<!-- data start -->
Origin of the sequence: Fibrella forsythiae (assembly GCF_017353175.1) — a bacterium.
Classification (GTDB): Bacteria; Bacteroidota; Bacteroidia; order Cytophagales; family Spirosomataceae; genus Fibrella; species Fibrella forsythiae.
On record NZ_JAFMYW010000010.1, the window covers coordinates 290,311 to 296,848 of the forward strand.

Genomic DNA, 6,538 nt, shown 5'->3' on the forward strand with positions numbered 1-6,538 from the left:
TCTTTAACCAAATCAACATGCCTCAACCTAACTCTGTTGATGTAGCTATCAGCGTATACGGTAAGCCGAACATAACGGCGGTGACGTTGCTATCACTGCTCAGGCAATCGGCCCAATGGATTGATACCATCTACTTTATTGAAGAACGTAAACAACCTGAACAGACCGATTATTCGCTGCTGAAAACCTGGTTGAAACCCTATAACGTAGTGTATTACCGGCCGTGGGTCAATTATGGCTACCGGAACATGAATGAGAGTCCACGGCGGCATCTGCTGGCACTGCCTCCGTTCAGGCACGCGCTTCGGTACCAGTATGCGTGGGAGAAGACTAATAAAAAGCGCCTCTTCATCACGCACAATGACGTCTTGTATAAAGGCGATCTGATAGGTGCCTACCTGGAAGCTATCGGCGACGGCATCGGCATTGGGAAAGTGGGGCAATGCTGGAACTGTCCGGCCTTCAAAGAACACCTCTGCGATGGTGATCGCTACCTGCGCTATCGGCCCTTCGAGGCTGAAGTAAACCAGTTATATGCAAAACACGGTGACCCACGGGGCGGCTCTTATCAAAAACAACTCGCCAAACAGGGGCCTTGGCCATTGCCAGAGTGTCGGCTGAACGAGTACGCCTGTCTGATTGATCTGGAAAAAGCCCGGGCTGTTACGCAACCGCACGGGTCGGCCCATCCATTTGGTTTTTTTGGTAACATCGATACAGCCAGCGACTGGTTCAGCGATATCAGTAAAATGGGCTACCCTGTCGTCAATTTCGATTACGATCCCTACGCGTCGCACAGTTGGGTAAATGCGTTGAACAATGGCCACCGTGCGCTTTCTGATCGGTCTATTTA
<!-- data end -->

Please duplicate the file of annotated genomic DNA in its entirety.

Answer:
Origin of the sequence: Fibrella forsythiae (assembly GCF_017353175.1) — a bacterium.
Classification (GTDB): Bacteria; Bacteroidota; Bacteroidia; order Cytophagales; family Spirosomataceae; genus Fibrella; species Fibrella forsythiae.
On record NZ_JAFMYW010000010.1, the window covers coordinates 290,311 to 296,848 of the forward strand.

Genomic DNA, 6,538 nt, shown 5'->3' on the forward strand with positions numbered 1-6,538 from the left:
TCTTTAACCAAATCAACATGCCTCAACCTAACTCTGTTGATGTAGCTATCAGCGTATACGGTAAGCCGAACATAACGGCGGTGACGTTGCTATCACTGCTCAGGCAATCGGCCCAATGGATTGATACCATCTACTTTATTGAAGAACGTAAACAACCTGAACAGACCGATTATTCGCTGCTGAAAACCTGGTTGAAACCCTATAACGTAGTGTATTACCGGCCGTGGGTCAATTATGGCTACCGGAACATGAATGAGAGTCCACGGCGGCATCTGCTGGCACTGCCTCCGTTCAGGCACGCGCTTCGGTACCAGTATGCGTGGGAGAAGACTAATAAAAAGCGCCTCTTCATCACGCACAATGACGTCTTGTATAAAGGCGATCTGATAGGTGCCTACCTGGAAGCTATCGGCGACGGCATCGGCATTGGGAAAGTGGGGCAATGCTGGAACTGTCCGGCCTTCAAAGAACACCTCTGCGATGGTGATCGCTACCTGCGCTATCGGCCCTTCGAGGCTGAAGTAAACCAGTTATATGCAAAACACGGTGACCCACGGGGCGGCTCTTATCAAAAACAACTCGCCAAACAGGGGCCTTGGCCATTGCCAGAGTGTCGGCTGAACGAGTACGCCTGTCTGATTGATCTGGAAAAAGCCCGGGCTGTTACGCAACCGCACGGGTCGGCCCATCCATTTGGTTTTTTTGGTAACATCGATACAGCCAGCGACTGGTTCAGCGATATCAGTAAAATGGGCTACCCTGTCGTCAATTTCGATTACGATCCCTACGCGTCGCACAGTTGGGTAAATGCGTTGAACAATGGCCACCGTGCGCTTTCTGATCGGTCTATTTA